Jennifer Teege, granddaughter of Nazi war criminal, speaks in Vancouver

Jennifer Teege, an African-German woman who stumbled upon a shocking family secret, speaks at the Chutzpah Festival April 2.

Teege is the author of 'My Grandfather Would Have Shot Me: A Black Woman Discovers her Family's Nazi Past'

Amon Goeth (left), in a mugshot from 1945 and his granddaughter Jennifer Teege. (Wikipedia commons/Thorsten Wulff)

Jennifer Teege still isn't sure if it was coincidence or fate.

Teege, who was adopted at seven years of age after her mother had a brief affair with a Nigerian man, was browsing through books in a library in her hometown of Hamburg, Germany one day several years ago when a specific book caught her attention.

As Teege, then 38, began leafing through the book, titled I Have to Love My Father, Don't I?, she was stunned to recognize her biological mother and grandmother in some of the photographs.

"At that specific moment, I understood that the book I was holding in my hand was not just a random book, but it was the book that told the story of my biological mother, my biological family, and here was also my biological grandfather," Teege told host Stephen Quinn on The Early Edition.

'The butcher of Plaszow'

Her biological grandfather, she discovered, had been a Nazi — and not just any Nazi, but Amon Goeth, an exceptionally cruel SS captain known as "the butcher of Plaszow."

Goeth was also said to have trained his two dogs Rolf and Ralf to tear inmates to death. (Wikipedia Commons)

It was a massive shock for Teege, who has written about the process of uncovering and coming to terms with her family's history in the book My Grandfather Would Have Shot Me: A Black Woman Discovers her Family's Nazi Past.

Teege, now 43, will be speaking about her book at the Norman and Annette Rothstein Theatre in Vancouver on April 2 as part of the Chutzpah Festival.

Teege said the discovery was "extremely frightening," and sent her into a long depression. She was later diagnosed with post-traumatic stress disorder.

"Suddenly, I was confronted with this family secret, and I was really petrified by the monstrous figure of Amon Goeth," she said.

Goeth, the commandant of the Plaszow concentration camp in Nazi-occupied Poland, was known for his sadistic treatment and murder of the camp's prisoners. He also oversaw the killing of thousands of Jews during the clearing of the Krakow Ghetto.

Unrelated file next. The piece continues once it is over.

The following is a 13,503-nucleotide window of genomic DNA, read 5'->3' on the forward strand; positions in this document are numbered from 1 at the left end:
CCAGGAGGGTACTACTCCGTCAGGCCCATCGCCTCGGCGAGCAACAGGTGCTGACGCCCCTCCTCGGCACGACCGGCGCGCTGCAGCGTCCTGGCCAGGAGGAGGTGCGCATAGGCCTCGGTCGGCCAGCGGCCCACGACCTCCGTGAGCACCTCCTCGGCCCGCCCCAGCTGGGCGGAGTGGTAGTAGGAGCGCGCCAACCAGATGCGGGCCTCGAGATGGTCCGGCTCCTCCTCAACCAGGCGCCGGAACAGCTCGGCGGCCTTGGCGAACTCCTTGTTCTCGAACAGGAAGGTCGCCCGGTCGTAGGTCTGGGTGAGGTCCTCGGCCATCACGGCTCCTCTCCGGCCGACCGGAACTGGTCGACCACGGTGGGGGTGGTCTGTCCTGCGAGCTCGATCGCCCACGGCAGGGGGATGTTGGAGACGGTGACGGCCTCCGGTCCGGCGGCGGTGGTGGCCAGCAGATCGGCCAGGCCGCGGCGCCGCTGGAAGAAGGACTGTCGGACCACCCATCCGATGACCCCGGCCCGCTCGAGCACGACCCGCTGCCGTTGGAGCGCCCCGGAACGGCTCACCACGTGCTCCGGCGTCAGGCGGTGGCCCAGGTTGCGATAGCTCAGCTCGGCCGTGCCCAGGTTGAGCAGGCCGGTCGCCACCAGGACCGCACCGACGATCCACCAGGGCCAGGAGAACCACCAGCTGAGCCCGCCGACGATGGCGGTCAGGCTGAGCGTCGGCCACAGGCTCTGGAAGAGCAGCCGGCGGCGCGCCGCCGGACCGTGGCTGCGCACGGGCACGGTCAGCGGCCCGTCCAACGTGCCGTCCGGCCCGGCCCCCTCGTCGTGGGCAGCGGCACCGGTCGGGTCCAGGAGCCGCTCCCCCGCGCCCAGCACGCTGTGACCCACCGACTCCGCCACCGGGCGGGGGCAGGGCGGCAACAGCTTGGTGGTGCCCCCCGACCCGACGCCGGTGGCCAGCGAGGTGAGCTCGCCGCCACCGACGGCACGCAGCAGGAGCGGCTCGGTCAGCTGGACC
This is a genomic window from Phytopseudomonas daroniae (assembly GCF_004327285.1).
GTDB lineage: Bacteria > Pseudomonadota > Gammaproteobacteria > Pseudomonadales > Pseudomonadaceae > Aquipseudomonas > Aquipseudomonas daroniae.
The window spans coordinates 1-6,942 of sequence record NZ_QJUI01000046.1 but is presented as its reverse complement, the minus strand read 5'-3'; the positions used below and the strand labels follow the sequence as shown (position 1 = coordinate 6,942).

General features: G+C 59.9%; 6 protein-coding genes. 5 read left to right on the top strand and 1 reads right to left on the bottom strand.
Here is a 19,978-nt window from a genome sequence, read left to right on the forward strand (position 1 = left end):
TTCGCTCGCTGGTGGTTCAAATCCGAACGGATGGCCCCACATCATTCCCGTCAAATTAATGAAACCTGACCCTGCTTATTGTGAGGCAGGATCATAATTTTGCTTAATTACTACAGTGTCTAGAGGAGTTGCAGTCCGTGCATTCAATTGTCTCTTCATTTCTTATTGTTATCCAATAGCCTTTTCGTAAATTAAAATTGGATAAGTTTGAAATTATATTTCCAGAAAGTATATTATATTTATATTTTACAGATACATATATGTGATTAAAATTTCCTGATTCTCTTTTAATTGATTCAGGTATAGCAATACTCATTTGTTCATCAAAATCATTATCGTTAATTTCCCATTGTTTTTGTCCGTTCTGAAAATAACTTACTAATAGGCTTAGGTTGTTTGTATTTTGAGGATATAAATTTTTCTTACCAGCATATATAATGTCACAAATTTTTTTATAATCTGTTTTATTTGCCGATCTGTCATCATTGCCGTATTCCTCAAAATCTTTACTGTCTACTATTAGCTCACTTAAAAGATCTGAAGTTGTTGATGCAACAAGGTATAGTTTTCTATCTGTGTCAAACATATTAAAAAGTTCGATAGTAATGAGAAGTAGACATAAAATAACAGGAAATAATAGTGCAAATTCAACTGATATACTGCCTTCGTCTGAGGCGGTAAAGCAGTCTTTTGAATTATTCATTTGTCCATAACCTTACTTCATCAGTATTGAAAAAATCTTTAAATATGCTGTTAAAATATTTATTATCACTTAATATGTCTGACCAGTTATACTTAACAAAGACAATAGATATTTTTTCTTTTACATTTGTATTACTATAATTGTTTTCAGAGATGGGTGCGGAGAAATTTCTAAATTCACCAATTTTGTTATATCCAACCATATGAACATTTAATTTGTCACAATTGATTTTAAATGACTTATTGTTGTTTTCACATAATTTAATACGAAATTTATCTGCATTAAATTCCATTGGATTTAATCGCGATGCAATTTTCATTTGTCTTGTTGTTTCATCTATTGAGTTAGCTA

After the Second World War, he was tried as a war criminal and hanged in 1946.

Portrayal in Schindler's List

Teege said it took many years to come to terms with her family's legacy.

"I'm related to him and I'm part of the bloodline, [but] it doesn't say anything about my character, about who I am," said Teege, who described Goeth as a "war criminal" who "truly deserved" to be executed.

Ralph Fiennes portrayed SS captain Amon Goeth in Steven Spielberg's film 'Schindler's List' (Universal Pictures)

Goeth and his wanton cruelty entered the public consciousness through Ralph Fiennes' portrayal of him in the 1993 movie Schindler's List — which referenced the Nazi captain's practice of shooting prisoners from the window of his office.

"Most of the people know him through the movie Schindler's List, and he became a symbol of evil. But in reality, it's not that simple, because evil is not something that is like an external power that is laid upon a person," she said.

"Everyone is responsible himself for what he does."

Grandmother was Goeth's mistress

Also challenging for Teege was coming to terms with the fact that her grandmother, Ruth Kalder, was Goeth's mistress.

Though she was sent to an orphanage at four weeks old, Teege still maintained some contact with her biological mother and grandmother, whom she said she "dearly loved."

"When I found out that she was not only my grandmother that I had good memories of, but also a woman who was capable of living together with a man as cruel as Amon Goeth, this was devastating to me," she said.

Teege said she was 12 years old when her grandmother committed suicide, but the note she left behind had "no word about the victims."

Teege said that now, years after discovering her family's dark legacy, she is "in a good place."

She said she travelled to Israel last year when her book was released there and received a warm reception from Holocaust survivors, who were pleased to see that Goeth's family line had turned into something positive.

"Today I feel very good, because I was able to make something good about it," she said.

"When I'm with them, I see that the story of my life is not only my individual life, but it really has a symbolic meaning and I feel grateful and I feel truly blessed."

With files from CBC's The Early Edition


To hear the full story listen to the audio labelled: Black German woman who discovered her grandfather was an infamous Nazi captain speaks in Vancouver

Clarifications

  • A previous version of this story said the Plaszow concentration camp was located in Poland. In fact the Plaszow concentration camp was located in Nazi-occupied Poland.
    Apr 06, 2016 12:19 PM PT